Landman Negotiation Tactics 101

Posted by Team - 06 August, 2014


landman negotiationWhile landmen don’t necessarily sign up for heated debates and negotiation when choosing their profession, it often comes with the turf. To be a successful landman, you must be able to effectively negotiate, debate, and persuade. Here are a few tactics to help you do just that:

  • Come Prepared. It’s not always possible to enter a negotiation fully prepared, but do your best to crunch numbers and run through potential scenarios before getting to the negotiation table. Coming prepared means doing research on what’s being negotiated and who you are negotiating with. When you understand the party on the other side of the table, you are better able to speak to them and not at them.
  • Have a Bottom Line. Have you ever entered a negotiation without an absolute bottom line in mind? Odds are you probably came out short of where you wanted to be. When negotiating, it’s absolutely crucial to know your parameters. Otherwise, you may end up getting a lot less than you want or can afford.
  • Make the First Offer. You often hear people say it’s never a good idea to make the first offer, but one piece of research suggests the opposite is true. Because there is a common belief that “you get what you pay for,” offering a price or deal that is initially high may be good. It forces the other party to focus on the positives, not the negatives of the deal. It is suggested that the best first offer is one that is barely outside your negotiation partner’s range of comfort.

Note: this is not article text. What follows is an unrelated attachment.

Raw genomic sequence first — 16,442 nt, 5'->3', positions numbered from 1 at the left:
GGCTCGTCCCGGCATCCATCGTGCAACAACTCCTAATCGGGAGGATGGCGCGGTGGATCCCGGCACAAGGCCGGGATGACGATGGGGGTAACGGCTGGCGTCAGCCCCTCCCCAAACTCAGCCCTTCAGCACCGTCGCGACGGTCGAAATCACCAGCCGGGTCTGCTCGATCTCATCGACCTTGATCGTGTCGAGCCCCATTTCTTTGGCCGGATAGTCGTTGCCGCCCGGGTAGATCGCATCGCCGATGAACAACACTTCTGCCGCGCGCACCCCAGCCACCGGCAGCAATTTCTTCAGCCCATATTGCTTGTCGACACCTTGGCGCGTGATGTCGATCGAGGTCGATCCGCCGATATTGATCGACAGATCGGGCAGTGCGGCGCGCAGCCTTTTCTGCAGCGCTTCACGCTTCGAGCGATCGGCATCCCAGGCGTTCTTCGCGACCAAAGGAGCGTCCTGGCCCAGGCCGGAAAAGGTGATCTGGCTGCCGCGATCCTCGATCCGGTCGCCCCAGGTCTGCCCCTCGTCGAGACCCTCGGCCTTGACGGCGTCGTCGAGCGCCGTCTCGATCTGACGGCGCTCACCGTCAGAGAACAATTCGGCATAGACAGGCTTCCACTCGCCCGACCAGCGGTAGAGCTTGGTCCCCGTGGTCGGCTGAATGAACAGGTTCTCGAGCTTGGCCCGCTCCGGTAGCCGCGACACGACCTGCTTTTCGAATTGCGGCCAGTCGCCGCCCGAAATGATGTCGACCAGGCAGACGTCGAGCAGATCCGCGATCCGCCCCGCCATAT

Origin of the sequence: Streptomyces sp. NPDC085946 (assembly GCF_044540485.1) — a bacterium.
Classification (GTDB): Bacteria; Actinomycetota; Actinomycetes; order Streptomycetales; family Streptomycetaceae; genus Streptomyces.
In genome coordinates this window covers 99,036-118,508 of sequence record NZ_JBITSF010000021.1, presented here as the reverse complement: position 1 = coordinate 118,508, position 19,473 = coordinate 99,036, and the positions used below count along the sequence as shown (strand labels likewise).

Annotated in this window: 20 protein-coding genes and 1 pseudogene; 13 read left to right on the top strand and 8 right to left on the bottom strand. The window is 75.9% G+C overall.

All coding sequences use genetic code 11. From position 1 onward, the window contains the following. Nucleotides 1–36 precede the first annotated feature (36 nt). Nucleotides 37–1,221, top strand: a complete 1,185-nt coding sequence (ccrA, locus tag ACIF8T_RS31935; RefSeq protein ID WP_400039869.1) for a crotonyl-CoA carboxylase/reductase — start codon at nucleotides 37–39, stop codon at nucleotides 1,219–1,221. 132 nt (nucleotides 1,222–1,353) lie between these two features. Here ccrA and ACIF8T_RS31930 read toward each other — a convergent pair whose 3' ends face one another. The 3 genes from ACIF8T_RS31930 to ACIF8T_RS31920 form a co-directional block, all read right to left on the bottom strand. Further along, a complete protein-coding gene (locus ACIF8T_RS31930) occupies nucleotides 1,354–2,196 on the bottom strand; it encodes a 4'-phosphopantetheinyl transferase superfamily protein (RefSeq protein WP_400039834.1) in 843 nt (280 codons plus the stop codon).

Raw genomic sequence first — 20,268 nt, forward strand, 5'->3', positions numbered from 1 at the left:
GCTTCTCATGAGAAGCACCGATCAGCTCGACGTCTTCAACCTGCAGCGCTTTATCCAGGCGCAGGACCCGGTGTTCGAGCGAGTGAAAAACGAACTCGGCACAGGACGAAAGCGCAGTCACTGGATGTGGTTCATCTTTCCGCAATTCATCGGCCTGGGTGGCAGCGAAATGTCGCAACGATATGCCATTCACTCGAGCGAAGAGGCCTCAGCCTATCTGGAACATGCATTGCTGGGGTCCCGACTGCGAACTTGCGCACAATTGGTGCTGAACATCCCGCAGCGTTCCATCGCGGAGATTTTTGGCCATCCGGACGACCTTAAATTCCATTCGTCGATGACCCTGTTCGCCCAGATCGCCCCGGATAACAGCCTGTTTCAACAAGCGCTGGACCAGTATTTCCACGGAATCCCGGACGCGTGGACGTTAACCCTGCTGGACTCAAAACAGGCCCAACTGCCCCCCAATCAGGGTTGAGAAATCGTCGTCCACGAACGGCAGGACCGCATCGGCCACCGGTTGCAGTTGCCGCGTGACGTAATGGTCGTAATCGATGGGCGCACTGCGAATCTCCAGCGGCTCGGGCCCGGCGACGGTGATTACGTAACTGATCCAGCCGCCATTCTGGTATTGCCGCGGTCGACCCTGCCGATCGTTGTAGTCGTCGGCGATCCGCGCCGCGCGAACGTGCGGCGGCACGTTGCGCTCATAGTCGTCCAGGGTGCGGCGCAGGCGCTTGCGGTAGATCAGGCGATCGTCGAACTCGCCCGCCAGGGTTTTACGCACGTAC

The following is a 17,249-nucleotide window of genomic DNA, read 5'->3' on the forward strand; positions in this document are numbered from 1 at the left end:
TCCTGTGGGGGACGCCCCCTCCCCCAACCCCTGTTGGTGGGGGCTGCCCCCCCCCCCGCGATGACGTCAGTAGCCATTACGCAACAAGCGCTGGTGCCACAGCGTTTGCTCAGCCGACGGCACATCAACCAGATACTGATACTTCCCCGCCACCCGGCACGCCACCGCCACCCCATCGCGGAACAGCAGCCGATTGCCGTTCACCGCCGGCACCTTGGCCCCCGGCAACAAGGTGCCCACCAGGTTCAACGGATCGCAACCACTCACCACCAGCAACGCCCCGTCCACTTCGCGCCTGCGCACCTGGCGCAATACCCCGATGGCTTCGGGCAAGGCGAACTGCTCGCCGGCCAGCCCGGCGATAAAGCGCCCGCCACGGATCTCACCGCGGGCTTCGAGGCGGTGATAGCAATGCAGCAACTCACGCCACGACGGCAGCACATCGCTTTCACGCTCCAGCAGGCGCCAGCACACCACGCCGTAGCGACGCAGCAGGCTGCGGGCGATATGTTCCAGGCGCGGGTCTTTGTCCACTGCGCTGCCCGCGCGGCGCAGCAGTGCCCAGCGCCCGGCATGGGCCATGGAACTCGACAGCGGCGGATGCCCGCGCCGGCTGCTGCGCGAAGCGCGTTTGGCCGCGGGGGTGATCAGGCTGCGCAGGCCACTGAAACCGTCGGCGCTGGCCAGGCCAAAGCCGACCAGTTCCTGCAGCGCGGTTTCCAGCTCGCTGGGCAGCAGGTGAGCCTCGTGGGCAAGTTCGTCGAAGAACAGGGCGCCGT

• Rank Priorities. In the same way it’s important to go into a negotiation with an absolute bottom line, it’s also crucial to rank priorities. Deals are rarely contingent on one factor. Instead, they often consist of multiple variables that can be adjusted and negotiated. When entering a negotiation situation, know which of those variables are priorities and which are not. This allows you to “win some” and “lose some.”
  • Set a Deadline. If the negotiation is happening over an extended period of time, sometimes the setting of a forced deadline can accelerate and streamline the process. If you want to gain the upper hand in a negotiation and feel confident you can get what you’re asking for, a hard deadline may benefit your position by forcing the other party to make a decision.

Keep these five tips in mind next time you find yourself in a negotiation situation. Your success in a negotiation is rarely determined by what you’re asking for. It almost always comes down to how effectively you can negotiate. 

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Topics: Oil and Gas

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